The Herald reports:

Ms Chuang was unable to be reached for comment last night, but issued a statement through blogger Cam Slater, whose Whale Oil website broke the news of the affair yesterday, to call for Mr Brown’s resignation.

“She believed Brown had only one option left – and that was to resign. He could [no] longer command any respect among those who’d previously issued him with a mandate to lead Auckland. She said as a practising Catholic the hypocrisy of Brown’s conduct was extraordinary.”

Before Ms Chuang’s identity was revealed, Auckland mayoral candidate John Palino said he had no knowledge of the affair or the woman involved. He issued a statement in which he declined to comment and did not return phone calls.

A member of his campaign said he believed Ms Chuang was at the campaign launch.

Ms Chuang told Mr Slater that the allegations against Brown were not politically motivated and that she, and members of her family, voted at this election for Mr Brown.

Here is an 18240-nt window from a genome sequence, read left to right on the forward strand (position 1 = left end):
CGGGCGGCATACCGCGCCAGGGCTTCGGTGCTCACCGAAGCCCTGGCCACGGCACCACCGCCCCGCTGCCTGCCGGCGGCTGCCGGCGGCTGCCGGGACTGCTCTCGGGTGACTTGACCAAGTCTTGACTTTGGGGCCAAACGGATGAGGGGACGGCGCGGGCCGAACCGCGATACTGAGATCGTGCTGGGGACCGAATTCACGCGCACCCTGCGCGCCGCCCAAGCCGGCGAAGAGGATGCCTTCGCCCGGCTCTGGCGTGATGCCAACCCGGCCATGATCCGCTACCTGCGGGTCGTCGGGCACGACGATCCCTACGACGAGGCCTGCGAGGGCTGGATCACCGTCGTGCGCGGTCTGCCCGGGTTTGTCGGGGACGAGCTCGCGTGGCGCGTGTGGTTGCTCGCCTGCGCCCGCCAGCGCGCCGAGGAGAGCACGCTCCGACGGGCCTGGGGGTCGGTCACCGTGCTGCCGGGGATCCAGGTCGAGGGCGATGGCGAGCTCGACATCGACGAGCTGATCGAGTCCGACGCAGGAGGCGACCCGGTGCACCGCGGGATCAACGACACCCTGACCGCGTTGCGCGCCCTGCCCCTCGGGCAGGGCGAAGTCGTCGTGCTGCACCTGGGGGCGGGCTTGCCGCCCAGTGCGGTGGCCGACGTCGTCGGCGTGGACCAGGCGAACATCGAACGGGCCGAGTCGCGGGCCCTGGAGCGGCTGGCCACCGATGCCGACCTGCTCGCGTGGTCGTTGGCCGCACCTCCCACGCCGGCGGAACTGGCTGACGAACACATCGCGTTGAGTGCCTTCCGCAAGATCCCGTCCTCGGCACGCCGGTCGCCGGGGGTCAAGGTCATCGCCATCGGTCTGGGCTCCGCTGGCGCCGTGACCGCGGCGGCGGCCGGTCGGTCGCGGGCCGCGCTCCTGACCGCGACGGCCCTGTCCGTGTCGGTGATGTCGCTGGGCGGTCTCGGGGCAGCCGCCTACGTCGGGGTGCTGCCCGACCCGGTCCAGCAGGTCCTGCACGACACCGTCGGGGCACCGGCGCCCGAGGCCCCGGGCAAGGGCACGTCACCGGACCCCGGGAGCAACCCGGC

“If I wanted to bring him down, do you think I’d vote for him? Unlikely. And wouldn’t I have gone public with all this when potentially it could have affected the election result?”

I think Miss Chuang’s motivations are personal, not political. Also I’m sure John Palino would have rather had the story come out before the election – not two weeks after it.

One person has got some facts very wrong, and in fact is defamatory. Chris Ford at Voxy has written:

One element, according to Martyn Bradbury on the Daily Blog, that may have led the Mayor to make such claims is the involvement of Slater’s father, former National Party President John Slater as his rival John Palino’s campaign manager. Talk of the pot calling the kettle black, this is the same John Slater who confessed to having extramarital sex with a woman on the dining table of the London High Commission back in the 1990’s!

Chris Ford has hugely defamed both John Slater and also John Collinge, the person he has confused John Slater with. I’m amazed he has not corrected his post as I am sure he must be aware by now he has the names wrong.